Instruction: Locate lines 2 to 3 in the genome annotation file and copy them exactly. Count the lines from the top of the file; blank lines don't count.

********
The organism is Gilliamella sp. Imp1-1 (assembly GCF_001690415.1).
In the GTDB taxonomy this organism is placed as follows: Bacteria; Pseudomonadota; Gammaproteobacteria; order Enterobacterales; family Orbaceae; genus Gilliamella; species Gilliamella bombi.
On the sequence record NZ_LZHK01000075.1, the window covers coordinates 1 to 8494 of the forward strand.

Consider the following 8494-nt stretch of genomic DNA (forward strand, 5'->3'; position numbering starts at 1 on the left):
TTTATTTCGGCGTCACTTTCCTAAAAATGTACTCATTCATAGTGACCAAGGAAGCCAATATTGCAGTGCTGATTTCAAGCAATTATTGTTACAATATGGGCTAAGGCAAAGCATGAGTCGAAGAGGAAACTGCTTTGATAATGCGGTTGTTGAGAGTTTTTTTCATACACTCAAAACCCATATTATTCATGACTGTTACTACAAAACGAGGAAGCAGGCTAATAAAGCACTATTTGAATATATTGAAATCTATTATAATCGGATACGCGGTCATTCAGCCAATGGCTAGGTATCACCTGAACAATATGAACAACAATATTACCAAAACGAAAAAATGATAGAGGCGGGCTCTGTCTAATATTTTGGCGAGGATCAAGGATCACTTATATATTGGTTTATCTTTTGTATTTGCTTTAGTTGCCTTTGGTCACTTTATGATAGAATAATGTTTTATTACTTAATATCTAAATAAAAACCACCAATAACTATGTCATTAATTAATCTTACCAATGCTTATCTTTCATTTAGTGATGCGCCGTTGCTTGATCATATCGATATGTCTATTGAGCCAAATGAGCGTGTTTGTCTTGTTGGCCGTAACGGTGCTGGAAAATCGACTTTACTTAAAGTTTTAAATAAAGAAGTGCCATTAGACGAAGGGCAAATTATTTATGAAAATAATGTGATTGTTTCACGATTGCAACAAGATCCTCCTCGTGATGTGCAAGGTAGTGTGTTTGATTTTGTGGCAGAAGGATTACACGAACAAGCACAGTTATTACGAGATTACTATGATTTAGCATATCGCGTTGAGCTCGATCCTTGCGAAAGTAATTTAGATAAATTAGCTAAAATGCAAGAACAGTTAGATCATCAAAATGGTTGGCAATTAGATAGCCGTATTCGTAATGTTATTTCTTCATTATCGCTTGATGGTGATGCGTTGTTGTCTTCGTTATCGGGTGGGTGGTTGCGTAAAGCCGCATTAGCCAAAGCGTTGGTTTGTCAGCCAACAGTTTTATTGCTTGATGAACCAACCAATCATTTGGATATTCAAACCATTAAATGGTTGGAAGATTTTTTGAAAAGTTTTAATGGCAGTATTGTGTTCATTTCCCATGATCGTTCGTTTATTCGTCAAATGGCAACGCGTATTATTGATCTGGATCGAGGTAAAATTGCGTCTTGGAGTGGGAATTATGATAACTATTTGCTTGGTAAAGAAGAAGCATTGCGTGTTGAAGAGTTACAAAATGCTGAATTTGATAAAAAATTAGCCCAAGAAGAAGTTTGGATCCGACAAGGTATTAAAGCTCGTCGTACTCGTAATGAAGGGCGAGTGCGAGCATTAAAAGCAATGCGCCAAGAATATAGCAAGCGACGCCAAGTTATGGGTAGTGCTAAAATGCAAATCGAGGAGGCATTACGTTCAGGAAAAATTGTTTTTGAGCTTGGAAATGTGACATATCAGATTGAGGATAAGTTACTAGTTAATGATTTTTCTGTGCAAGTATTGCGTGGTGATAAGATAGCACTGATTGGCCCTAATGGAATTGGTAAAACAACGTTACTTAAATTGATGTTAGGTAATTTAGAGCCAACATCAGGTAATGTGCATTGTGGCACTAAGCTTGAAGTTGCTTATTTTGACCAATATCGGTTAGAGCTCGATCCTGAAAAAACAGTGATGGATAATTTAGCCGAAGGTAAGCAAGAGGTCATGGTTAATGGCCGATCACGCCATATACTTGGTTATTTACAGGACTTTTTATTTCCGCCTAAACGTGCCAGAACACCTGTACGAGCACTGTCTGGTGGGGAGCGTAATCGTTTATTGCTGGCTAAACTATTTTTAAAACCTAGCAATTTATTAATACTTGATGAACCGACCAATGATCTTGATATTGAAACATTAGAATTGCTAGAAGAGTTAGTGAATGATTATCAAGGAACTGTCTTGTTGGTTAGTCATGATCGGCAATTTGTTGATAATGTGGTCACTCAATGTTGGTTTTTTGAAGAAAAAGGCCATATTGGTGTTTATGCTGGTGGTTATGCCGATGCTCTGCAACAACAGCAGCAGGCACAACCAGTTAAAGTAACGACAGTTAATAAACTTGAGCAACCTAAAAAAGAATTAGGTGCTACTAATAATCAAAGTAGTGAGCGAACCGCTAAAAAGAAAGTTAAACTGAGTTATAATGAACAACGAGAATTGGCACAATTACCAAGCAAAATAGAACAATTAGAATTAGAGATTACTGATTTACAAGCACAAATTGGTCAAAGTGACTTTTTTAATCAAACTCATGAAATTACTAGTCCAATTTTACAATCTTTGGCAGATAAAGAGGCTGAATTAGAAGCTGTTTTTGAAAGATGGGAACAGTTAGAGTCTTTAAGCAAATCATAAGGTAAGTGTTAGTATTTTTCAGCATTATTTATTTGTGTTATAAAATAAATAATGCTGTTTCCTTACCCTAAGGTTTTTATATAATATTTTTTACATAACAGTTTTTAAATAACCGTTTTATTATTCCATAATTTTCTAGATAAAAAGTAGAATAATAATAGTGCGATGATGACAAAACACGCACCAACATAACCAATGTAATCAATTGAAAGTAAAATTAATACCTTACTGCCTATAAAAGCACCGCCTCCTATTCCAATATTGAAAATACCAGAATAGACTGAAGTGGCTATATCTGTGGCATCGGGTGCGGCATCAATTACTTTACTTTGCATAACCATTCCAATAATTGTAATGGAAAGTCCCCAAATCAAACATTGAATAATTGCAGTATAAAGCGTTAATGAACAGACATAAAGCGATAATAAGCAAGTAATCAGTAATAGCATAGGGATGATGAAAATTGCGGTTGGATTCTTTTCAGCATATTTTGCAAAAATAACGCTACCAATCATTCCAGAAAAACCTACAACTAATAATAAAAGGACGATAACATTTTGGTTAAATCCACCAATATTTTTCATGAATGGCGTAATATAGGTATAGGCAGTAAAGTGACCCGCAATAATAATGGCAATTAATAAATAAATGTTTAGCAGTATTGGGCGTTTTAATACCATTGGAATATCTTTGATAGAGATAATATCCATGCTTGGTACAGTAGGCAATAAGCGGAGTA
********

In the GTDB taxonomy this organism is placed as follows: Bacteria; Pseudomonadota; Gammaproteobacteria; order Enterobacterales; family Orbaceae; genus Gilliamella; species Gilliamella bombi.
On the sequence record NZ_LZHK01000075.1, the window covers coordinates 1 to 8494 of the forward strand.